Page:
Relaxation Dynamics Of Solid Helium-4
The torsional oscillator (TO) experiments of Kim and Chan have been principally interpreted as providing evidence that solid helium-4 (4 He) undergoes a transition below 100 mK to the 'supersolid' state of matter, so called because of the coexistence of superfluid behavior and other properties usually attributed to the solid phase. In this dissertation, we report on experiments that were designed to study particular aspects of the behavior of solid 4 He that were difficult to reconcile with the traditional picture of superfluidity. In the first set of experiments, motivated by a number of proposals that solid 4 He could contain a component that behaves as a structural glass, we study the relaxation of a torsional oscillator containing solid 4 He. We show that the relaxation time to thermal perturbations in both the resonant frequency f and the dissipation Q exp(-1) lengthens as T pointing to 0. This lengthening of the relaxation time is unexpected for superfluids, but may be evidence for the presence of a glassy component. In the second set of experiments, we employ a new technique to map efficiently the temperature and velocity dependence of the TO frequency shift and dissipation. The motivation for these experiments was the surprising result that the 'critical velocity' of the supersolid 4 He was of the order of 10 mu-m/s, some three to six orders of magnitude smaller than typical critical velocities in superfluid 4 He. We find a remarkable symmetry of both f and Q exp(-1) along the temperature and velocity axes, and the dependence of the TO resonant frequency and dissipation on velocity was dissimilar to any known critical velocity behavior in superfluid 4 He. This leads us to propose that the same excitations of the 4 He solid generated by temperature might also be generated by agitation of the solid.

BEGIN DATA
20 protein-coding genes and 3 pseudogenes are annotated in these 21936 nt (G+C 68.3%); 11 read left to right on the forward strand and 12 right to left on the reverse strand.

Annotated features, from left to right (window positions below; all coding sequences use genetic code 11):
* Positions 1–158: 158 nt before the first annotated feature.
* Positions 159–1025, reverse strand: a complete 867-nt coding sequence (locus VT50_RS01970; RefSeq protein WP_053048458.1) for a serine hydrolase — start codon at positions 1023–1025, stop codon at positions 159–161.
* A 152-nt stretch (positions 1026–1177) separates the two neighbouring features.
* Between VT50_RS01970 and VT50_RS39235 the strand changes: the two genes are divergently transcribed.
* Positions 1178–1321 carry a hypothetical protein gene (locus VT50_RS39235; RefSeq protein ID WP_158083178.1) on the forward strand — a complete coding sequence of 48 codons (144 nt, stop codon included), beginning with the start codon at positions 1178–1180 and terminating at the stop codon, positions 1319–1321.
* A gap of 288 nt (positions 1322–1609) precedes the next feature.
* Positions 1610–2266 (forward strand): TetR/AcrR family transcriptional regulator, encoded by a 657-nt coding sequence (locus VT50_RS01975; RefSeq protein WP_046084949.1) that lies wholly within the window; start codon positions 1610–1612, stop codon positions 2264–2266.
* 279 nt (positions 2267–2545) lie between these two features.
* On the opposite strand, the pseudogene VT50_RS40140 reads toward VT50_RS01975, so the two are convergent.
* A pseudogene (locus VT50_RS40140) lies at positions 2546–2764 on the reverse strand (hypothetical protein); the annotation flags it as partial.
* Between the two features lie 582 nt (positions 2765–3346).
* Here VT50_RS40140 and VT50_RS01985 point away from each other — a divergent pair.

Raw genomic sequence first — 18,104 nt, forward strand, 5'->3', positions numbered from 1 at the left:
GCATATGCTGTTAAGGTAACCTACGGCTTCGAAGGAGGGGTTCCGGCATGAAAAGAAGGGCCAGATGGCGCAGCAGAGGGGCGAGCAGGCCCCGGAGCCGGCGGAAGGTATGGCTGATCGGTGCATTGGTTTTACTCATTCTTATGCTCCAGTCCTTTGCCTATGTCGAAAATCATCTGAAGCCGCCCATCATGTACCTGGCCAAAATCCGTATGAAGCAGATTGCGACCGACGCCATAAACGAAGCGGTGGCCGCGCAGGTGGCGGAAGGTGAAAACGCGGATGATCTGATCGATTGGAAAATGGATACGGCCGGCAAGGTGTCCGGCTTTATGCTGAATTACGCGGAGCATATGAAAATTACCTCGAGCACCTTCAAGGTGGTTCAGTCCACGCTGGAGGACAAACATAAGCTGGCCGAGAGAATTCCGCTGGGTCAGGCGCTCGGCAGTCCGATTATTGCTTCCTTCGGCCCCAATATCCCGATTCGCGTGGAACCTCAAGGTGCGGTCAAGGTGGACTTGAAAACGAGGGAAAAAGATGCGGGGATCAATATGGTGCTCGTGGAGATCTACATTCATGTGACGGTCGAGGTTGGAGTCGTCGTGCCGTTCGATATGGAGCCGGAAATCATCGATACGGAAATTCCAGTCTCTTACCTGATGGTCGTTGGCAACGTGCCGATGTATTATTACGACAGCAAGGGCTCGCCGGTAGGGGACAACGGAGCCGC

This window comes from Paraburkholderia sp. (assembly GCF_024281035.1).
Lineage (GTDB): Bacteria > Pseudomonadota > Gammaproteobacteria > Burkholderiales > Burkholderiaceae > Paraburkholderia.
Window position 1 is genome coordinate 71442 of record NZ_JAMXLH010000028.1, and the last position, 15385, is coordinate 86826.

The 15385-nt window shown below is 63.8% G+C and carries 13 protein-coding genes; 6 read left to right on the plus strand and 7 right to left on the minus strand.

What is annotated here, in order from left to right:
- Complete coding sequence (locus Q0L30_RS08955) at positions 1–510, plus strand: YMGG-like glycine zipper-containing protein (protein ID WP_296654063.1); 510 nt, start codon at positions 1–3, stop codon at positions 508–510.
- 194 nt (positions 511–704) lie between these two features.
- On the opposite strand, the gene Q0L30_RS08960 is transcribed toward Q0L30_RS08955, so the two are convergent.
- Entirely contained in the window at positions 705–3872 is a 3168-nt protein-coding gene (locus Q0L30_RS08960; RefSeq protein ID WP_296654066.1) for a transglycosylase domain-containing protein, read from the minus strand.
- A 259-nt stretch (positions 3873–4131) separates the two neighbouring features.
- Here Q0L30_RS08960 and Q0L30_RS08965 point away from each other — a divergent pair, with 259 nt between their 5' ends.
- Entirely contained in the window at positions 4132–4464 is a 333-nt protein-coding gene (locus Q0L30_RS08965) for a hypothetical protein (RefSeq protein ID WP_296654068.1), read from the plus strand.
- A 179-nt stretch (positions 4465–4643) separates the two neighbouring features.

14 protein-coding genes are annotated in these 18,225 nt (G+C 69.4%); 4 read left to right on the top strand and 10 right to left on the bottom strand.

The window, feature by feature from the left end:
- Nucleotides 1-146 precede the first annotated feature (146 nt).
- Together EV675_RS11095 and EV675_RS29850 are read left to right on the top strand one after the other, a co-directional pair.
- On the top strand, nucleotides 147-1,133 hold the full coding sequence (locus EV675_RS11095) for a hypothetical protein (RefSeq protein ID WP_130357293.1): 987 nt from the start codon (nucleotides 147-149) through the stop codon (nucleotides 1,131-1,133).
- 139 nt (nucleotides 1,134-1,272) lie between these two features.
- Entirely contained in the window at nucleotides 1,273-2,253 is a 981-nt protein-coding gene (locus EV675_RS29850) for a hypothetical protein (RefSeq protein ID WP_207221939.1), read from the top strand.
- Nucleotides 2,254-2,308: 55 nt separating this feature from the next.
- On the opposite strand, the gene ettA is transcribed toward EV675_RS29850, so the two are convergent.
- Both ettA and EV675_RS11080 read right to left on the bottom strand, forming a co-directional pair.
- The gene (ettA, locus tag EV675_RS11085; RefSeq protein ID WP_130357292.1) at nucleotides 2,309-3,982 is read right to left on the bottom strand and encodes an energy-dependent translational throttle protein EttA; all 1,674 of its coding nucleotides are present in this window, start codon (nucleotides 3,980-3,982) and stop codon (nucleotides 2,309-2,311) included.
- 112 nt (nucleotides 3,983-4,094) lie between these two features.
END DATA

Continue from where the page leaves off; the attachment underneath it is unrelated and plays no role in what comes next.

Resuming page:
dissertation or thesis